The current situation and investigation of the GSA’s Las Vegas event has many people up in arms about the investment that companies, associations, and governmental agencies make on hosting business meetings. People who question the purpose and power of business meetings are rattling the cage and making noise just as they did after “Muffin-Gate” in 2011 (the over hyped and twisted story that a DOJ paid $16 per muffin at a meeting coffee break). But there is more to meetings than the costs to produce a meaningful conference.
While it can sound expensive, the realities of hosting events do cost money. Hotels, meals, transportation, professional speakers, entertainment, and other necessary items have associated bills. But when a meeting becomes a “happening” there is value created. Looking at pieces of the puzzle separately can cause some to misinterpret the real power that happens when people gather together. Throughout history man has collected in groups to share the best ideas, learn, grow, entertain, have fun, and get inspired for the future.
Of course there are those who abuse the system, make poor spending decisions, and waste money. I am not condoning bad behavior. Meetings are not something you just “do”… as you need trained professionals to help you organize or you will fall prey to all sorts of mistakes. Too many jump in thinking “how hard can it be?” and wing-it in their planning. A conference has so many parts that you should never expect the right results without the proper planning and experience.
Some people think that the meetings industry is dead. I spoke to one person recently who said she never goes to business meetings, and thus was convinced that conferences were dying. NOT TRUE. Many business meetings are growing and new conferences spring up daily around the world. The meetings industry is a multi-billion dollar business that employs over 1.7 million people in the United States.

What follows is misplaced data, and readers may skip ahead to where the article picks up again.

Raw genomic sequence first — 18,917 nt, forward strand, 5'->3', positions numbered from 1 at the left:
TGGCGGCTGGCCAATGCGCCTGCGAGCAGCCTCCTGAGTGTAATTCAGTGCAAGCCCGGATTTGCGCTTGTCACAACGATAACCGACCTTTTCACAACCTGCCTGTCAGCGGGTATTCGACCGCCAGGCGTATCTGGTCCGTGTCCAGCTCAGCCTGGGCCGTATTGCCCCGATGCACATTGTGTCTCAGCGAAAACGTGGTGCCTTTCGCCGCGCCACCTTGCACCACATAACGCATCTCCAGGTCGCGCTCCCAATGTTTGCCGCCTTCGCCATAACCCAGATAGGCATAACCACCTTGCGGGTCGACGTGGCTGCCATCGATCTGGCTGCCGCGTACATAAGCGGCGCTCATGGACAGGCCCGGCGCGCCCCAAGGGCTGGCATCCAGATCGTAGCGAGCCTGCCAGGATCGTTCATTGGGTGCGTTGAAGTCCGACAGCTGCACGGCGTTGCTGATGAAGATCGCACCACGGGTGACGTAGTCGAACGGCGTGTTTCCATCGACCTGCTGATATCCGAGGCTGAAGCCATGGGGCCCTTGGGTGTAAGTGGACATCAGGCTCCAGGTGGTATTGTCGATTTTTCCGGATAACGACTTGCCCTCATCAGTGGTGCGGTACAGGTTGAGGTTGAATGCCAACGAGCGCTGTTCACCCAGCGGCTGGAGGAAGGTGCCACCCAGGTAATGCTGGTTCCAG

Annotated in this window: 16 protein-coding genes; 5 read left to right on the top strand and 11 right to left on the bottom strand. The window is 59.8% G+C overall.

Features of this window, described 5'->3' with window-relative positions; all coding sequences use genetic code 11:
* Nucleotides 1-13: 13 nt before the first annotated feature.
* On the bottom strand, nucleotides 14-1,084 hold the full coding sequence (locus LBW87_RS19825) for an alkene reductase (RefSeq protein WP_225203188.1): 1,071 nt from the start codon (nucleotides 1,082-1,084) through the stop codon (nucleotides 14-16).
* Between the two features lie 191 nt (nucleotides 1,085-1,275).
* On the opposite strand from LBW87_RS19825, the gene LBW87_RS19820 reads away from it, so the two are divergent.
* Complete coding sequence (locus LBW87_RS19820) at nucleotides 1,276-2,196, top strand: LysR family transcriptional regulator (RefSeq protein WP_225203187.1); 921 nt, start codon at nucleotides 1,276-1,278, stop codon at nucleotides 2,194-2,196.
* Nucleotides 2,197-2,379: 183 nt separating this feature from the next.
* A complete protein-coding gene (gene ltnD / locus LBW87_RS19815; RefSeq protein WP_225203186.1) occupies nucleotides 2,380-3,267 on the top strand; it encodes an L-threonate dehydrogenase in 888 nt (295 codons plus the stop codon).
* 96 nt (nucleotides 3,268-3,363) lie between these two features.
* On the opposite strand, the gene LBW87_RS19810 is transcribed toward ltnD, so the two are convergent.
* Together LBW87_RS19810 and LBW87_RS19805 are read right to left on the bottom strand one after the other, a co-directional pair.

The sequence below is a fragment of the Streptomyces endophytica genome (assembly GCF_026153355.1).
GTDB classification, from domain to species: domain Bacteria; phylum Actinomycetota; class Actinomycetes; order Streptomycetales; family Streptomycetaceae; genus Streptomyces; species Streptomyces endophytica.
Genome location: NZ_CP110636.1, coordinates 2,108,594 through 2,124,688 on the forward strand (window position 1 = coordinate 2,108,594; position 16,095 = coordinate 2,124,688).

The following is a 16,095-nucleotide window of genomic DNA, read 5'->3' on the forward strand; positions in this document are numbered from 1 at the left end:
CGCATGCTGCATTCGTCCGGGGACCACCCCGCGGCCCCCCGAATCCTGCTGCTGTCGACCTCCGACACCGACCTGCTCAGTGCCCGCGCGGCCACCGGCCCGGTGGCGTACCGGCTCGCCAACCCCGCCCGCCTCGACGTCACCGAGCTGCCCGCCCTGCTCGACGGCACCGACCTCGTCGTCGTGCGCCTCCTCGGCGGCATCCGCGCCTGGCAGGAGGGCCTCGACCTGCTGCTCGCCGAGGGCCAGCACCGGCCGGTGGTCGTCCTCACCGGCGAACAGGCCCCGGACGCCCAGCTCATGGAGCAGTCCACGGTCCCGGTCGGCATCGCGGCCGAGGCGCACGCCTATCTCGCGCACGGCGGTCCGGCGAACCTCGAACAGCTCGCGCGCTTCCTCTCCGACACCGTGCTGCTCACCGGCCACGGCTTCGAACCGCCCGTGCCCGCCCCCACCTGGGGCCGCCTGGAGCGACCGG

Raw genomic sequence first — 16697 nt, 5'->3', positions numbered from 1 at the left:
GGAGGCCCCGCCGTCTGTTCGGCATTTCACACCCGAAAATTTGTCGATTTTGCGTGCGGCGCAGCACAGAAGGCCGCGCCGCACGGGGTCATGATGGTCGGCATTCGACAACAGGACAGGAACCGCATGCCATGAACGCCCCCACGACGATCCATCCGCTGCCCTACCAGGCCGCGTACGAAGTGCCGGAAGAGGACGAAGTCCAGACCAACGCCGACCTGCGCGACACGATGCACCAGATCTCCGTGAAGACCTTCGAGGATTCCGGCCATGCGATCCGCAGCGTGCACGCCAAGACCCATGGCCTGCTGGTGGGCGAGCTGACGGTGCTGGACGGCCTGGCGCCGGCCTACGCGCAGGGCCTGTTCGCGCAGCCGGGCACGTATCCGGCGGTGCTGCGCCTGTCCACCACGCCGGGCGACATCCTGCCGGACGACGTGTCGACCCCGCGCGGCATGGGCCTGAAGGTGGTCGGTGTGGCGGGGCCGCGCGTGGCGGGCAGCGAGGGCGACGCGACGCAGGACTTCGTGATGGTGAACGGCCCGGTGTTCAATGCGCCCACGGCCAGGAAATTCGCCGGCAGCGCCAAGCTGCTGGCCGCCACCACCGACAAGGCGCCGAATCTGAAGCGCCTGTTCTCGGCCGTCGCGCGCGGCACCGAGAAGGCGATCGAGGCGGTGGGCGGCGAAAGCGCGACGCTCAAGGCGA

The problem with all the discussion about meetings is there is not a clear understanding of the purpose of business gatherings. If you talk to different people you will get different answers. Some think meetings exits to educate. Others to entertain. Networking opportunities are regularly cited as a reason to attend. There are those that believe meetings a perk, while just as many view them as an obligation. Associations can acquire much of their income from conferences and at the same time other companies and agencies have them as expenses.
Every meeting that is planned can have different purposes (even meetings that are put on by the same organization).
Since there is not a single purpose for business meetings there will always be controversy as people tend to only look at things the way they want to see them. Those who want to see meetings as expensive can make that argument, but if you have ever been to a conference where you made a connection that changed the direction of your career, or learned something that inspired you to achieve more… then you know why there will always be business meetings.
All opportunities come from people, and bringing groups together is a way to create more opportunities.
I believe meetings exist for many of reasons, but too often even the organizers cannot tell you the clear purpose. Working to appeal to a variety of people can leave an event too vanilla to become spectacular to anyone. If you cannot clearly articulate the reason to host the meeting, why can you expect attendees to understand the purpose?
Knowing the answer to “why” will make the event better for everyone!
What was the last meeting you attended and why was it great? (or why was it blah?).